Friday, September 15, 2017

When Our Evidence Doesn't Hold Up


We are in a funny time in culture when we have all these social science studies that are being cherry picked and used for political purposes (most of which I agree with) and in the last year or so it's been discovered that there's a major replication crises with so many of those studies. So now, if you point out the problems with the studies you get labeled as a racist/sexist/etc.
When I first heard of The Implicit Bias Test I was skeptical. Not because I didn't think that we all have implicit biases we don't acknowledge or admit. But because the core assumptions seemed inadequate to me. The idea that minute time gaps in associating words and pictures could only be explained by latent racism/sexism/homophobia/etc. seems preposterous to me. My understanding of human psychology (as a layperson with no official education on the subject) is that all kinds of biases fall under a giant umbrella bias, which is simply this: We are more comfortable with what we are familiar with. That seems so... like... DUH! OF COURSE that is the case. But it is not an evaluation of an individual, nor does it offer prescriptive solutions to what is simply human nature. I think this is why white people hire people with white sounding names more than unfamiliar names. I'd bet my left pinky finger that people in India predominantly hire people with familiar Indian names. It's not because they harbor deep distrust of a specific race. It's because they are naturally drawn to what is familiar and repulsed by what is not.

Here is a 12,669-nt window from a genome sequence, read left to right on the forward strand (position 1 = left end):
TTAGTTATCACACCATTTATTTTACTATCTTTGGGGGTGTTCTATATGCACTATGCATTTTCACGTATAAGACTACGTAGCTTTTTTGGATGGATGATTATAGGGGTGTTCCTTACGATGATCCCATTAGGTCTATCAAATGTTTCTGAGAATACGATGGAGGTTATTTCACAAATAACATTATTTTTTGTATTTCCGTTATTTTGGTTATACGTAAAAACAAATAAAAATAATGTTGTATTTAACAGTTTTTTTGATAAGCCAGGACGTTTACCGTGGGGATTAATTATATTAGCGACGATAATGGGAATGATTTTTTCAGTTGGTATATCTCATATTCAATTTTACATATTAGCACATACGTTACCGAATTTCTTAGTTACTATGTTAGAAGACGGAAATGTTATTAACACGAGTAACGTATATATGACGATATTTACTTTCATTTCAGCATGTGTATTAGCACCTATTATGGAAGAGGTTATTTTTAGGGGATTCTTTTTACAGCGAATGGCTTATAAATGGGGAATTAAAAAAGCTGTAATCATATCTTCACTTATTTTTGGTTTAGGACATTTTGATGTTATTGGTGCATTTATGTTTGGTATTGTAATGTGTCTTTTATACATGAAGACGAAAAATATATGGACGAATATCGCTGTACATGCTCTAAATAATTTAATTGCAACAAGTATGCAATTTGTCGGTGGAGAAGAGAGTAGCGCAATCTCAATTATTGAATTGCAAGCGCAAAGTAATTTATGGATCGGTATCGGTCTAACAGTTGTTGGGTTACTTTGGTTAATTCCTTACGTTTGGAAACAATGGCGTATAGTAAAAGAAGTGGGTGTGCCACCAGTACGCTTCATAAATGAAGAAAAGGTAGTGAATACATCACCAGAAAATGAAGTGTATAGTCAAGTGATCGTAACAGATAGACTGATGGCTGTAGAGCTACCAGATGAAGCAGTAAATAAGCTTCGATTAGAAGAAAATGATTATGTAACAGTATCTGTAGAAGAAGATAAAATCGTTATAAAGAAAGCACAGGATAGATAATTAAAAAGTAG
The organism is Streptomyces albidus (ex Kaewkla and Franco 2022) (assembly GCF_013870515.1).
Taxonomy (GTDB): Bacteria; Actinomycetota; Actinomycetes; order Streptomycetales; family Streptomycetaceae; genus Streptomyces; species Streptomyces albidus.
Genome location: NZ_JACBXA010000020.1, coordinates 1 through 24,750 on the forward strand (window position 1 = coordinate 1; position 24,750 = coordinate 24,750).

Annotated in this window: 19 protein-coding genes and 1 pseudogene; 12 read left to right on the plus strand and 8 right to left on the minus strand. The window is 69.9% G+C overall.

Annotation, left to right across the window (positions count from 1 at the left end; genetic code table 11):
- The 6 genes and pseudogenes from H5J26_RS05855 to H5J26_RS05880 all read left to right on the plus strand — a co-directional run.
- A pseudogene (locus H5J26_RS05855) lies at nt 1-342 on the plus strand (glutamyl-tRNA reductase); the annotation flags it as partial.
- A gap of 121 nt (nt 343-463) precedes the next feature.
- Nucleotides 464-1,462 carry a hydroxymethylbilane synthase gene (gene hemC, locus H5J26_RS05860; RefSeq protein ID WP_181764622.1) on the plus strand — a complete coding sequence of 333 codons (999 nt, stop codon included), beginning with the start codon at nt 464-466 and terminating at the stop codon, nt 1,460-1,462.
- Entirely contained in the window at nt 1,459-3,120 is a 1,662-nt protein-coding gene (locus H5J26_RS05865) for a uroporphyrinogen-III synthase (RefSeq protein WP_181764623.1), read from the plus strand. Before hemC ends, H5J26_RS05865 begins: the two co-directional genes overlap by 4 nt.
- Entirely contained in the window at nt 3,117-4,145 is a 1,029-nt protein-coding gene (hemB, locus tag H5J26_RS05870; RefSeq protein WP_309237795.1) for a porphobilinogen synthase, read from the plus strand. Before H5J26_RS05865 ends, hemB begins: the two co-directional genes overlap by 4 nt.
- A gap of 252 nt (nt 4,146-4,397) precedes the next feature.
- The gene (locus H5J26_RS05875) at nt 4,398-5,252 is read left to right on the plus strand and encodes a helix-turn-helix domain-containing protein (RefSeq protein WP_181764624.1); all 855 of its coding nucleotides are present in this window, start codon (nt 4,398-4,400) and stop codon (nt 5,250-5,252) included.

To me, what makes one more or less racist is not what the 'system 1' gut reaction is to less familiar races. It's HOW OFTEN and HOW ENGAGED we are with turning on our 'system 2' reasoning skills in order to challenge those gut reactions. Are we content with our gut reactions? Do we rationalize them and reinforce them? That is the path to racism. Having 'Implicit Bias' is not equal to 'being racist' any more than not being able to pronounce a foreign word the first time you see it.
Another problem I've not heard brought up with the racism form of these tests is another super basic part of human psychology. We evolved to be afraid of the dark. Night time is the scary bad time of being eaten or robbed. Black is almost universally seen as negative in most cultures. (OF COURSE there are exceptions) The idea that flashing a negative-association word, then a picture of a dark skinned face, and assuming that the time difference to react is indicative of racism seems fundamentally flawed to me for that reason.
Anyway, here's a great podcast where two liberals talk about the problems with the Implicit Bias Tests, but more interesting to me, the How and Why of why it got so popular. (among certain demographics) Racism is OBVIOUSLY a huge problem for all societies and as humans, we owe it to future generations to work towards ways to end it both on the personal side, and systemically. But that fact should not bind us to poorly done science.

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